We have had 20 days of teaching breastfeeding and nutrition, also laughter, singing, and exercises.  Our endorphins are high. We sleep well. The 3 of us have bonded well and our skills complimented each others’ personalities. We could have never picked a better team.    We have taught women and men from 3 different communities; Aileu , Ermera district, and Atauro Island. They are valued leaders in their communities – non medical. They have shared with us their culture and stories and we will never forget.

Also the HIAM health workers were in our sessions most of the time.  They have heard the information 3 times over, so hopefully they can continue to teach the mothers in the centre. There are nurses amongst them plus those who are studying nutrition, a great benefit to the centre. They have been very impressive.  Jill (director at HIAM Health) has chosen well and they have great respect for her and Rosaria.  We had about 15 to 20 people at each session.   The Mothers and babies/ toddlers in residence, about 10 to 15 at a time, plus some siblings, usually stay for 21 days depending on the conditions. We have children with Tuberculous, heart disease with a weak suck etc.  All with malnutrition, they are put on a “plump-up” corn meal program. It takes about 2 months to make a difference in their body structure. There are 10 breastfeeding mothers in the center at the moment and we will be teaching and encouraging them over the next couple of days and spending time with the little one with a weak suck.

Around maternal health, the mothers eat very little in pregnancy so they can have small babies for easier labour.  Many still give birth at home and some still don’t give colostrum.  Instead they give sugar water. The mother and baby stay beside the fire in a smoky room for a number of days, postpartum. They usually breastfeed for beyond 2 years of age, and all sleep with their babies. Mothers believe when they are pregnant with their next child, that they should wean the first so he / she won’t be infected by the milk. With inverted nipples and delayed milk supply they stop breastfeeding. If their milk is not flowing well by day 2 they give up.

The two directors, Jill Hillary (Aussie) and Rosaria Martins da Cruz (Timorese) are amazing.  Jill works as the advisor and Rosaria as the up-front person.  Both had a vision for this place, meaning ‘together we can help each other’. You can read all about them on the HIAM Health web site.

There is a miracle tree here, called the MORINGA tree, and it is very high in protein, vitamins, and minerals.  Maree has been encouraging everyone to eat it 3 times a day for health and wellbeing. What a blessing as it grows all over Timor.   It’s like breast milk… free and readily available.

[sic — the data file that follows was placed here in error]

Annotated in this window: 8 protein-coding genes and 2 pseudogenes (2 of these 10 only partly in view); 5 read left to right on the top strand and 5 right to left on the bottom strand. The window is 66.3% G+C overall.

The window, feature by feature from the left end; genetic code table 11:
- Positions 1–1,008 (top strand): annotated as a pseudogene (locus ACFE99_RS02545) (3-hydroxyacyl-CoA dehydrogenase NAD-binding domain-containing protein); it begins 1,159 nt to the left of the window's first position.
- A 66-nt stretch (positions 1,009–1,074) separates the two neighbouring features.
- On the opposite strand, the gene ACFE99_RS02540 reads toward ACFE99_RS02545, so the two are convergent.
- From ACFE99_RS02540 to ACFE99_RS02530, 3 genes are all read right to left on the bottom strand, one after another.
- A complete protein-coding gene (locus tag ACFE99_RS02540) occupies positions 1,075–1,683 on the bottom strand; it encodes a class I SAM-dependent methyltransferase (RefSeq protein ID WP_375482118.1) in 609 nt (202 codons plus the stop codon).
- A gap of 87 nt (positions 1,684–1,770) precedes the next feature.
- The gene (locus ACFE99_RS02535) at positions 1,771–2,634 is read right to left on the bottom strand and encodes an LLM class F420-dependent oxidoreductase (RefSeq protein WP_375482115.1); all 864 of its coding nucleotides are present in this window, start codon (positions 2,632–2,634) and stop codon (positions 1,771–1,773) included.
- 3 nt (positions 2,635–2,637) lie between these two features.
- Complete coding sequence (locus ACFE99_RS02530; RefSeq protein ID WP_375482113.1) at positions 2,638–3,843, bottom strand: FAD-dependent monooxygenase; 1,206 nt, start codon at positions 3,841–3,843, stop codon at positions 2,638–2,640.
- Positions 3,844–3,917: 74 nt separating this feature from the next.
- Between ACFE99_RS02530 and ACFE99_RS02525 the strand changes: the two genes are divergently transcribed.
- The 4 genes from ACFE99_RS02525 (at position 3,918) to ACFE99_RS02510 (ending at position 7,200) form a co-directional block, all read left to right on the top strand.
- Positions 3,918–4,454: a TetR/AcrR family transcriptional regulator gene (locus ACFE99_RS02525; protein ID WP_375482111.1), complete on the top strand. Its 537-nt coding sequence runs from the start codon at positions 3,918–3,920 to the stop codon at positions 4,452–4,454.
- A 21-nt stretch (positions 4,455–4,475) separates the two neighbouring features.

We visited Dr Dan Murphy’s clinic at Bairo Pite. So many medical problems and then a ward full of stunted young children,  oh so much to take in!  During our 2 hour round with him, we checked 5 new babies born overnight and witnessed a mother with Tuberculosis, who has been ill for many years, take her last breath! He sees 300 patients a day in his clinic!

Our rest and recreation at Atauro Island over night seemed like a ‘full week’ of rest. We stayed in an Eco hut and enjoyed meeting people who were bringing various skills to help Timor get back on their feet. It warmed our hearts to hear their stories. The clear sea water refreshed us to no end. We enjoyed being at the celebration for Tour de Timor, the extremely tough annual bike ride.  We even shook hands with the President, Prime Minister and his Aussie wife, Kirsty. Oh my, what a day! We also were invited to the US Embassy to have cocktails with Judith Fergin the Ambassador.  Always so much excitement going on here in Dili, we will never be the same. I think that will be enough for now, see you when we get home.”

Blessing Sue, Anne and Maree

Read about the History of Timor Leste (East Timor)

Sue:  aussiesjw@gmail.com

Anne:   scollona@optusnet.com.au

For more information about Sue, Anne, and Maree’s trip to East Timor, please see their article in the February E-Globe.

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IBCLCs Traveling the Globe: Conference in Uppsala, Sweden: Part 2

On September 14-16, 2011, 215 participants from 26 countries around the world took part in a 3 day Neo-BFHI program in Uppsala, Sweden. Ten Australians, from New South Wales, South Australia and Victoria were amongst the multidisciplinary group.

The purpose of the conference and workshop was to present and discuss evidence for adaption of the WHO/UNICEF 10 steps to Successful Breastfeeding for neonatal intensive and intermediate care and to discuss a draft document prepared by a working group from the Nordic countries and Quebec.

IBCLCs at the Uppsala Workshop

Day One of the conference was opened by Professor Paula Meier from the United States. She spoke of breastfeeding support for infants in neonatal units. Human milk banking was the norm in many units and Professor Meier stated ‘that by giving the at-risk premature infant artificial milk, it was putting them at further risk of complications’. The predominantly female lineup of speakers spoke on varying aspects of care with Renee Flacking, a health care worker and mother of a premature infant, discussing the U.K. and Swedish experience.